While it’s not quite a return to the gold rush days of yore, the alternate reality game for Velvet Assassin, dubbed Violette’s Dream by the players, involves much more than just fake Nazi gold bars. In fact, much to the delight of Dee Cook (addlepated) and Russel_k at the Unfiction forums, there are authentic gold bars ready to be found in the real world! According to a press release sent to us, while these gold bars are the first to be discovered, “[m]ore caches of gold are still being hunted down.”
The ARG, a campaign for the upcoming XBOX 360/PC game Velvet Assassin, has been entertaining players for three months thus far, and continues to play out at trailhead/meta site violettesdream.com. The premise of both the ARG and the video game is unique in that it is inspired by real-life British spy Violette Szabo. The video game launches in fall 2008, and we expect the ARG to continue past the release of the game, as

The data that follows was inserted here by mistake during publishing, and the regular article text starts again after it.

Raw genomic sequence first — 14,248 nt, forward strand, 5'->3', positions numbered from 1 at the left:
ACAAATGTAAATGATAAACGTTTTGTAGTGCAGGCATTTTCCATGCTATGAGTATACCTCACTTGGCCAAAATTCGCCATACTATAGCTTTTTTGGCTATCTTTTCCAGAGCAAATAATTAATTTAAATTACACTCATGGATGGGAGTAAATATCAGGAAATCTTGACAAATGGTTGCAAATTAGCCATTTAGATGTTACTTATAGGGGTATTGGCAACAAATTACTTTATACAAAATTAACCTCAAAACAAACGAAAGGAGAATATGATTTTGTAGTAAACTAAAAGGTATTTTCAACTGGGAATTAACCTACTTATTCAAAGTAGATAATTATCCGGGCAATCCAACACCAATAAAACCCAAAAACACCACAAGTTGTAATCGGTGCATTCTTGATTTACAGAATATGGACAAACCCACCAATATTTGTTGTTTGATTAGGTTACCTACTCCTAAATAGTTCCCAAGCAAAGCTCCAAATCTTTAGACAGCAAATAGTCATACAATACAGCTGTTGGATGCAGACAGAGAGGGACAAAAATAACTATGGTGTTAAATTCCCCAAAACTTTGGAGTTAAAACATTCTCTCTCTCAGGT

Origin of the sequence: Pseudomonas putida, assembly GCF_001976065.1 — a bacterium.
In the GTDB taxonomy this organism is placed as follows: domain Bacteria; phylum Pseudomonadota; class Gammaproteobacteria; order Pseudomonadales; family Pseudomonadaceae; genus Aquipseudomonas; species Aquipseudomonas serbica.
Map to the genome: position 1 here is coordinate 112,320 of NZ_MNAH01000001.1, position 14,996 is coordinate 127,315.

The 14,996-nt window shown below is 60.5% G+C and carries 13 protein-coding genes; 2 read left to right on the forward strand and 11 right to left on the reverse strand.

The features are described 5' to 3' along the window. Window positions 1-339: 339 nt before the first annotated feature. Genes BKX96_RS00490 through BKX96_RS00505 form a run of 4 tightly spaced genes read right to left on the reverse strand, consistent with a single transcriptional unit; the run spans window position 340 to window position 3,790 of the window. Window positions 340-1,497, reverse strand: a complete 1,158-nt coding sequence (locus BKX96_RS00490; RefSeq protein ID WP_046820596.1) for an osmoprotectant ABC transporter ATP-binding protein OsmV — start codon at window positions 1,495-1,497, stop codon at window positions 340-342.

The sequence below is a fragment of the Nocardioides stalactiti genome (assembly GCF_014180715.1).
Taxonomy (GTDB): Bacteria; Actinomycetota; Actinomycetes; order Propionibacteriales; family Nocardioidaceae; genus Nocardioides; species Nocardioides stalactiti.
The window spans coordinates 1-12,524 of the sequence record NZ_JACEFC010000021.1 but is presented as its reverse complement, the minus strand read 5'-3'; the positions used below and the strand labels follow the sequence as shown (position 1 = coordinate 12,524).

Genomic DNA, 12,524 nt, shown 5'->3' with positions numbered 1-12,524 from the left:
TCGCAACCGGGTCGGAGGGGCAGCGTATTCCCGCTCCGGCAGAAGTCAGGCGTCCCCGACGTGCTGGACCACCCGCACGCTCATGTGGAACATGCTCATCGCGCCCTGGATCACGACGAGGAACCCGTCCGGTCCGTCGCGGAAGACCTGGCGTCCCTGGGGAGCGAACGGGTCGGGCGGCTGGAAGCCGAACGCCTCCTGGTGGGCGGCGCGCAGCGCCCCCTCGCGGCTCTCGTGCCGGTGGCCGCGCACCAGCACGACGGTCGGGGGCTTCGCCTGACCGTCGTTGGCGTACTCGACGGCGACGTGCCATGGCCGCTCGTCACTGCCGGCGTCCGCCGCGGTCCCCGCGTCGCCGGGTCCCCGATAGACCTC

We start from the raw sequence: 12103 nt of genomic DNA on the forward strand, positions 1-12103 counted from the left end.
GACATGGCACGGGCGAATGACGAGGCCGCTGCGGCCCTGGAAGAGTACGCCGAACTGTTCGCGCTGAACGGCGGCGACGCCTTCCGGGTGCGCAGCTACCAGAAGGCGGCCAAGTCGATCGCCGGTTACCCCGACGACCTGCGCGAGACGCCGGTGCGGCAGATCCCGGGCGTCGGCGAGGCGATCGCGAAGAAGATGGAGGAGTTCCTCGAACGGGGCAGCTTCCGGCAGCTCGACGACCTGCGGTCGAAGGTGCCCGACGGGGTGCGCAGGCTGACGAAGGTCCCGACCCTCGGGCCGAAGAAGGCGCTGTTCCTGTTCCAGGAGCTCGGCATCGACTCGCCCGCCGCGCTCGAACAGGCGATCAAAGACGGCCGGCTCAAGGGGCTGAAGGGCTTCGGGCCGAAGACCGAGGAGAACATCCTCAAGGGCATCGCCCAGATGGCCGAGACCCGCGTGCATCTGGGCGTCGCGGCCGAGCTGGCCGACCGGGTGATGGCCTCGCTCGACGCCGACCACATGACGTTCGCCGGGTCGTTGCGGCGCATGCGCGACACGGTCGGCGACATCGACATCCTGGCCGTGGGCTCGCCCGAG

Along with the press release came some photos of the find in Fredricksburg, Texas, which you can see after the jump.
If the number of alternate reality games centering around video games are any indication, video game publishers “get” ARGs. Activision promoted the release of GUN with “Last Call Poker”. Sony promoted Uncharted with “Sullivan Stories”. And perhaps most famously, Bungie Entertainment promoted the release of Halo 2 with “I Love Bees”, and followed that up with “Iris” for Halo 3.
While you’re waiting for the rumored ARG for Resistance: Fall of Man, check out Gamecock Media Group’s new alternate reality game promoting Velvet Assassin, a stealth action game coming soon to XBox360s and PCs. And I’m not just saying that because they sent us a bar of fake Nazi gold.
That’s right, ARGNet received a bar of gold from the Deutsche Reichsbank over the weekend, along with two stickers leading to Follow-the-Dream.com, which redirects to ViolettesDream.com. In addition, there was a note written in German with a Post-It note telling players to “Help me stop them — Follow-the-Dream”. Since it sometimes takes a few extra days for mail to reach Canada, the folks at Destructoid and Unfiction have already translated the letter. One of the commenters on Destructoid notes that “If RedRabbit’s translation is right, you just got a Nigerian scam email in videogame PR form.”